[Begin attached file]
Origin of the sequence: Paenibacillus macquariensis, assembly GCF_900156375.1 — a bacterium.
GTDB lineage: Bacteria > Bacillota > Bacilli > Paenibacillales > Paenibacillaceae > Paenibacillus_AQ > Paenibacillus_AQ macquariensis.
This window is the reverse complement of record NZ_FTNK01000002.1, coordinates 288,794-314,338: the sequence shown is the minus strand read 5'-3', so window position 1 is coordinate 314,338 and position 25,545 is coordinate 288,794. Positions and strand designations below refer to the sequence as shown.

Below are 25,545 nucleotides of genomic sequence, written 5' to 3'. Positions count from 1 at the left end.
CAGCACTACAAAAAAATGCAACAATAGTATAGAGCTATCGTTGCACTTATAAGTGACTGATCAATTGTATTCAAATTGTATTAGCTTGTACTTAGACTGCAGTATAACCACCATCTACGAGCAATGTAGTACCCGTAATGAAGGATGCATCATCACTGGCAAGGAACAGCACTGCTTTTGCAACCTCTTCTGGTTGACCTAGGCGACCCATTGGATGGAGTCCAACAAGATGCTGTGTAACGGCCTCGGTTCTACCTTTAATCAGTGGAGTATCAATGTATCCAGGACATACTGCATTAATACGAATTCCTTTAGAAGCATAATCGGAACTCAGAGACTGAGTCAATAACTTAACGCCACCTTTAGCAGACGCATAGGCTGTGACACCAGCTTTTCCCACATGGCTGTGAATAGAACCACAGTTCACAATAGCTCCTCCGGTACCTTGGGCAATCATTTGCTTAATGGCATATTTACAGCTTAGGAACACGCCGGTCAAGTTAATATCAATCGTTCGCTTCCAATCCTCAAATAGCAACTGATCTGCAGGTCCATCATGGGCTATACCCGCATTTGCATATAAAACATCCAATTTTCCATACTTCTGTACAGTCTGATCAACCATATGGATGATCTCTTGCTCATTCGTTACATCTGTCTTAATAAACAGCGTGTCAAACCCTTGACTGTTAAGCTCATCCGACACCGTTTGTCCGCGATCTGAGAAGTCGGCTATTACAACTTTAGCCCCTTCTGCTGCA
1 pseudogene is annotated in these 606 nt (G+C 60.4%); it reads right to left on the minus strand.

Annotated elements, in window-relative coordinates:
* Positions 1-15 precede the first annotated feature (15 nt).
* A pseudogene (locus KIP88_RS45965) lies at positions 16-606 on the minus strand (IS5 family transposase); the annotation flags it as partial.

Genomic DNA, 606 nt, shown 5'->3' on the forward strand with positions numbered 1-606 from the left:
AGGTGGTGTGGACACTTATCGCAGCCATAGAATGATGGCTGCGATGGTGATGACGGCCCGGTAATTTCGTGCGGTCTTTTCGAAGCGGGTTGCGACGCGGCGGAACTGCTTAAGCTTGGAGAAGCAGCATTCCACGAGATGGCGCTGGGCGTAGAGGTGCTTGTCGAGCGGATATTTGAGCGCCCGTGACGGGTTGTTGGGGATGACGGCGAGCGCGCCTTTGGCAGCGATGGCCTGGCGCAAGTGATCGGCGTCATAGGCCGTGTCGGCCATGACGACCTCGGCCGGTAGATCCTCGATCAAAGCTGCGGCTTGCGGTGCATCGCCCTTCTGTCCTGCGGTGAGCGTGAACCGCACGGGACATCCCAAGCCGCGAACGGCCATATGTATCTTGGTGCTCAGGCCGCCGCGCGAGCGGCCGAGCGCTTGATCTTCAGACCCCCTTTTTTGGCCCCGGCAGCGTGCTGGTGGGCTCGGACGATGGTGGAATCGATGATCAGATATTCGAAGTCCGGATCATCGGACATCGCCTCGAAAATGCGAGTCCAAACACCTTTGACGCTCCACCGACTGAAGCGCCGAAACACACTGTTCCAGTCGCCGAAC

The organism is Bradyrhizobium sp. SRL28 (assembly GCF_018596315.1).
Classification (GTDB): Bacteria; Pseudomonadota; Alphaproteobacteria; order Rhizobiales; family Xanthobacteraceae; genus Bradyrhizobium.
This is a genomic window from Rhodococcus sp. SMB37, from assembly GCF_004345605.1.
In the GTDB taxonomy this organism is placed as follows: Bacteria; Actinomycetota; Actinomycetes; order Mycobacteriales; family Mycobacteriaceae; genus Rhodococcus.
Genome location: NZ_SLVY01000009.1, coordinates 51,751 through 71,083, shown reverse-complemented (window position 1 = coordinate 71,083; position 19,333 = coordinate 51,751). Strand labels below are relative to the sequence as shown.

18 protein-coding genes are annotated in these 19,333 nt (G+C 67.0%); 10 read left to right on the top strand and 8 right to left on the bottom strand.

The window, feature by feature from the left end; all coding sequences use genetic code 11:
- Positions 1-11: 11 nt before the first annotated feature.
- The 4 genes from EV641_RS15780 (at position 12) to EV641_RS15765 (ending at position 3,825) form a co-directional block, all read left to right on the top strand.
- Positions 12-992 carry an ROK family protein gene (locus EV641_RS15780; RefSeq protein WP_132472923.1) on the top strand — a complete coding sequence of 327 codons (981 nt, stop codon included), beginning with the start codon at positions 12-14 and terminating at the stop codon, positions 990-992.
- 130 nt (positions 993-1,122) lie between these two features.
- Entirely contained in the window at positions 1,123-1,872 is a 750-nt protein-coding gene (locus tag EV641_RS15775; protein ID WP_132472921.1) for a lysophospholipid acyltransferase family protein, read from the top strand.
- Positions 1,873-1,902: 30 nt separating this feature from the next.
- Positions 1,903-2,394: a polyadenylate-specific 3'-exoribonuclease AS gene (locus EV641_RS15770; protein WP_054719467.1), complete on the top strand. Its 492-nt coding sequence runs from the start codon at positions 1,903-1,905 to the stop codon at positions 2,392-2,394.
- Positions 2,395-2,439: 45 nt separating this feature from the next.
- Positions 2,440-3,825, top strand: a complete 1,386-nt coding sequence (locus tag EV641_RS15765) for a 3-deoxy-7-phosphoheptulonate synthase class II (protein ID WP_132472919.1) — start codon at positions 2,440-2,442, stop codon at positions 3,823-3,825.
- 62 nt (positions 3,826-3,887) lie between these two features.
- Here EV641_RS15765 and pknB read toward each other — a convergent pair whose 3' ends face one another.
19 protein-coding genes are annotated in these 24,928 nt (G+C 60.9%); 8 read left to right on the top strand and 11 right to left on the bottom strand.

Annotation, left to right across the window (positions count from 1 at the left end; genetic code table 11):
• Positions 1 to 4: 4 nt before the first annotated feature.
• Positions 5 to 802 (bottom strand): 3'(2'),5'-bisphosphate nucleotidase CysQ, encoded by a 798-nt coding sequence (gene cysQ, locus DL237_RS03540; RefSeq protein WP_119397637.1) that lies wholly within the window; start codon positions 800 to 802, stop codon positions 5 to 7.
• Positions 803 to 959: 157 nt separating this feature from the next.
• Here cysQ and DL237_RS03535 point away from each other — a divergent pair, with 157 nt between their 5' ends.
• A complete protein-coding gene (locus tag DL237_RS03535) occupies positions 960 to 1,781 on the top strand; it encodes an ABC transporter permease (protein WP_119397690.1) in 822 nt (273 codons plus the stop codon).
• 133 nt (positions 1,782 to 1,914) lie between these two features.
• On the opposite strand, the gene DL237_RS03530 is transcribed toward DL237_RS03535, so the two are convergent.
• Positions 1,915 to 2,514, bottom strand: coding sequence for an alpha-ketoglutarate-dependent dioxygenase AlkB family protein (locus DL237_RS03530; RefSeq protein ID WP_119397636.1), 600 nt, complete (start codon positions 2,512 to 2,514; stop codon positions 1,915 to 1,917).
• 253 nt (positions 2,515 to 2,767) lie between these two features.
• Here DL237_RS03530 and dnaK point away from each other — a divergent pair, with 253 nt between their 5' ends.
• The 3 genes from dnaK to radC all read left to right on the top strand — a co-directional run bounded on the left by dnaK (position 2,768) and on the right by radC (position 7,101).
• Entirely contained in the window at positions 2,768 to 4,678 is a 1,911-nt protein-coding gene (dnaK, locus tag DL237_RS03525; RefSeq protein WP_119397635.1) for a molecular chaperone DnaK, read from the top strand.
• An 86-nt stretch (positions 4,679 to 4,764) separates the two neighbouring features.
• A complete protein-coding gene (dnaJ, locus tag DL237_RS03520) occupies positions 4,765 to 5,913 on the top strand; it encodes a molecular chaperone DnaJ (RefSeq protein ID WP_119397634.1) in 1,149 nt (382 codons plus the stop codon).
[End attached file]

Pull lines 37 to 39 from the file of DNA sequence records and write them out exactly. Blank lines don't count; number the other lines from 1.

• 133 nt (positions 1,782 to 1,914) lie between these two features.
• On the opposite strand, the gene DL237_RS03530 is transcribed toward DL237_RS03535, so the two are convergent.
• Positions 1,915 to 2,514, bottom strand: coding sequence for an alpha-ketoglutarate-dependent dioxygenase AlkB family protein (locus DL237_RS03530; RefSeq protein ID WP_119397636.1), 600 nt, complete (start codon positions 2,512 to 2,514; stop codon positions 1,915 to 1,917).